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Madison theater company puts on 'Hephaestus,' a world premiere

Madison theater company puts on 'Hephaestus,' a world premiere

Fosbinder at piano

Nathan Fosbinder, center, composer and playwright, with intern Eli Shlimovitz, at left, plays music as Caleb Mathura (Hephaestus) performs during a preview of the production "Hephaestus" at the Verona Public Library. Fosbinder said he was drawn to the little-known Greek god Hephaestus because he was the only god with an imperfection. 


‘Hephaestus,” the Greek god you’ve never heard of and likely can’t pronounce on the first try, is the subject of a world premiere musical being staged by a Madison theater company.

Madison native Nathan Fosbinder, 25, a graduate of La Follette High School, wrote the musical "Hephaestus" being put on by Music Theatre of Madison starting Friday at the Memorial Union Play Circle after a college exercise.

Fosbinder said his fascination with Greek mythology began at age 4 or 5 after he watched the Disney movie “Hercules.”

But it wasn’t until his sophomore year in college at Berklee College of Music’s Boston Conservatory that he discovered Hephaestus, the lame-legged God of Fire.

Fosbinder led an exercise where he had 15 fellow students pick a Greek god out of a hat. “We went in a circle and I told them all a little bit about the god they were playing and they asked questions,” Fosbinder said.


Caleb Mathura has the title role in "Hephaestus," and has enjoyed working with the musical's writer, Madison native Nathan Fosbinder. "I literally tell him all the time, 'I think you're a genius because the music is so beautiful.'" 

He said his friend who had to limp around like Hephaestus for two hours had a really hard time with the character.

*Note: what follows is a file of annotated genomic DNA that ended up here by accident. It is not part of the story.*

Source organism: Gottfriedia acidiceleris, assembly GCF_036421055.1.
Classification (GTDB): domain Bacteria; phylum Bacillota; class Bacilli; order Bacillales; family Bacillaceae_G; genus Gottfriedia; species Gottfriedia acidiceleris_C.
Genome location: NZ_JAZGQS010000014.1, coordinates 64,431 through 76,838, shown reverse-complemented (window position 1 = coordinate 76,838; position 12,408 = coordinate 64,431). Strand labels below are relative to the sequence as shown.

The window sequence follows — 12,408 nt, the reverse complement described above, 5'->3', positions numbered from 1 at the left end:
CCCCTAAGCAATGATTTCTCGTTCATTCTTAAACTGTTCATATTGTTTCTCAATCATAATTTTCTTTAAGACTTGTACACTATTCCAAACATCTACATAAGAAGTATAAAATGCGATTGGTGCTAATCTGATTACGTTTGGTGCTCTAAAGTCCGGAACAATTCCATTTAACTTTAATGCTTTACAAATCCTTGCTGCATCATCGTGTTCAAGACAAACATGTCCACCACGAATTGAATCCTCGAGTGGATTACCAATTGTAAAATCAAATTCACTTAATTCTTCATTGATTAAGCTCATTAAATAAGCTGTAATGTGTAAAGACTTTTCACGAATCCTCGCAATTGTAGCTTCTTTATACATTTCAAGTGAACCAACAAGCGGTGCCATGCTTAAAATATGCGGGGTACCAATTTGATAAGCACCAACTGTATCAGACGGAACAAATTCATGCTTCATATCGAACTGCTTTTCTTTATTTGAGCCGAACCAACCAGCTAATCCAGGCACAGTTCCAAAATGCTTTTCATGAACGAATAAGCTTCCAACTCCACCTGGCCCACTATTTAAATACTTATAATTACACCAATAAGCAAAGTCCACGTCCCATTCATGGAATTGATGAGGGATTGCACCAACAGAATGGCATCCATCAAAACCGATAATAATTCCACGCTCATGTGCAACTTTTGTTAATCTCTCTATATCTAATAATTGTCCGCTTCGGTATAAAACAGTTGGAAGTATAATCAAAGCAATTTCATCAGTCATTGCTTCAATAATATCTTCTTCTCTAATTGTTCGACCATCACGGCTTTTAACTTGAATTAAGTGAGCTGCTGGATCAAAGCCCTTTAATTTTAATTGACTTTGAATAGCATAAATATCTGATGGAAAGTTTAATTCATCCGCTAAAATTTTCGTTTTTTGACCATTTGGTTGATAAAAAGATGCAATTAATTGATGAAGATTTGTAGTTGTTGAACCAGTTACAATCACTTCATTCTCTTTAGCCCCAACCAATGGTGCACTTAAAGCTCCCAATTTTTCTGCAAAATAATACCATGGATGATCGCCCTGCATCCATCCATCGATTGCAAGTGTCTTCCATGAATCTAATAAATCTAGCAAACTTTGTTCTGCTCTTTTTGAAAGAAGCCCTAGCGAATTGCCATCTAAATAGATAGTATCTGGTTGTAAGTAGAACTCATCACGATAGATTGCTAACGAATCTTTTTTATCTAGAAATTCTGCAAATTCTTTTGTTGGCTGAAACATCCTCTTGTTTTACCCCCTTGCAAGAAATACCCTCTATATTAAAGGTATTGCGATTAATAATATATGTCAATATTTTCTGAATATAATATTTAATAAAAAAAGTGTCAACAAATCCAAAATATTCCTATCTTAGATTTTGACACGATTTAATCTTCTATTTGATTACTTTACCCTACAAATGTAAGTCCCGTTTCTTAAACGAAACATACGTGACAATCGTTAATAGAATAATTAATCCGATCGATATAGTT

“No one was speaking to him. No one knew what to do with him,” Fosbinder said.

Afterwards, his friend called playing the often-forgotten, physically-disabled god one of the worst experiences of his life. “That was so sad. It was a really hard character to hold up for two hours. That’s kinda where I realized, ‘Oh, he’s the interesting one.’”

In the musical, Hephaestus’ mother, Hera, casts him down from Mount Olympus, forcing him to realize the extent of his powers and the many ways to use them.

The 13-year-old MTM is a professional theater company with a mission to present “the new and different in musical theatre.”

MTM puts on three shows a year and has performed dark, edgy shows, including the Wisconsin premiere of “Murder Ballad,” a rock musical about Lizzie Borden, who was tried and acquitted of killing her father and stepmother; and “Thrill Me,” about Leopold and Loeb, wealthy Chicago law students who kidnapped and murdered a 14-year-old boy in 1924.

Library preview

Caleb Mathura as Hephaestus, left, and Andy White as Ares, with Music Theatre of Madison, preview the production of "Hephaestus" at the Verona Public Library.

The company followed those up last year with the funny, poignant “Little Miss Sunshine.”

Meghan Randolph, MTM’s executive director, won a competitive national grant to help Fosbinder write “Hephaestus.”

She learned he was writing it three years ago when she saw a video of him singing “Her Song,” which has become the musical’s signature number.